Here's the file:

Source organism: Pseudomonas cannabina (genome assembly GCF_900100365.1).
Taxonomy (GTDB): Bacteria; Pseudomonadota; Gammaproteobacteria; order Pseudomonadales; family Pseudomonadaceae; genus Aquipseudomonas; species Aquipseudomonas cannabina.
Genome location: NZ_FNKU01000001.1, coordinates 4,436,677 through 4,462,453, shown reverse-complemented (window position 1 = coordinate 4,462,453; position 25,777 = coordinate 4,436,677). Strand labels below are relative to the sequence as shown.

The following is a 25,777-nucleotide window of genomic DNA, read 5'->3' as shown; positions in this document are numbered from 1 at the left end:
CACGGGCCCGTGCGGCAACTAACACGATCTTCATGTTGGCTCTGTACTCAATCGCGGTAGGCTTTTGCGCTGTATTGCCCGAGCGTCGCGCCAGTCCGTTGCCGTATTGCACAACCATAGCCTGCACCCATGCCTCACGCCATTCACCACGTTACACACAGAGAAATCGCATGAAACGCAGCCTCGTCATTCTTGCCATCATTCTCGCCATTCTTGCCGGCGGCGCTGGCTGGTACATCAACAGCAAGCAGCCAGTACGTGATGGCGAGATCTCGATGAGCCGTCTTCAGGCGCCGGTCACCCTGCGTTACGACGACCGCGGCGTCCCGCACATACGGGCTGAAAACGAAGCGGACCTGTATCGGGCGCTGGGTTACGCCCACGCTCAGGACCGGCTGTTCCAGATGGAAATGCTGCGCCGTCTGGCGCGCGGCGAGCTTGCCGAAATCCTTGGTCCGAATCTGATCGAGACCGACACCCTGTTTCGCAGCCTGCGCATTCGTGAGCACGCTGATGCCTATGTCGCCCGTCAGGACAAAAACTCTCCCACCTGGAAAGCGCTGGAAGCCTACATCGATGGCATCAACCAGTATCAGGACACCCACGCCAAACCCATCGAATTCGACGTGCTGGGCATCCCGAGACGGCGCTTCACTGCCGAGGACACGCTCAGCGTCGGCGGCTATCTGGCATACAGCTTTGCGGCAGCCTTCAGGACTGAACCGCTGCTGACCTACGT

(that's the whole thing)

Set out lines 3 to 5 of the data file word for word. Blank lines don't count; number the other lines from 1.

Genome location: NZ_FNKU01000001.1, coordinates 4,436,677 through 4,462,453, shown reverse-complemented (window position 1 = coordinate 4,462,453; position 25,777 = coordinate 4,436,677). Strand labels below are relative to the sequence as shown.

The following is a 25,777-nucleotide window of genomic DNA, read 5'->3' as shown; positions in this document are numbered from 1 at the left end:
CACGGGCCCGTGCGGCAACTAACACGATCTTCATGTTGGCTCTGTACTCAATCGCGGTAGGCTTTTGCGCTGTATTGCCCGAGCGTCGCGCCAGTCCGTTGCCGTATTGCACAACCATAGCCTGCACCCATGCCTCACGCCATTCACCACGTTACACACAGAGAAATCGCATGAAACGCAGCCTCGTCATTCTTGCCATCATTCTCGCCATTCTTGCCGGCGGCGCTGGCTGGTACATCAACAGCAAGCAGCCAGTACGTGATGGCGAGATCTCGATGAGCCGTCTTCAGGCGCCGGTCACCCTGCGTTACGACGACCGCGGCGTCCCGCACATACGGGCTGAAAACGAAGCGGACCTGTATCGGGCGCTGGGTTACGCCCACGCTCAGGACCGGCTGTTCCAGATGGAAATGCTGCGCCGTCTGGCGCGCGGCGAGCTTGCCGAAATCCTTGGTCCGAATCTGATCGAGACCGACACCCTGTTTCGCAGCCTGCGCATTCGTGAGCACGCTGATGCCTATGTCGCCCGTCAGGACAAAAACTCTCCCACCTGGAAAGCGCTGGAAGCCTACATCGATGGCATCAACCAGTATCAGGACACCCACGCCAAACCCATCGAATTCGACGTGCTGGGCATCCCGAGACGGCGCTTCACTGCCGAGGACACGCTCAGCGTCGGCGGCTATCTGGCATACAGCTTTGCGGCAGCCTTCAGGACTGAACCGCTGCTGACCTACGT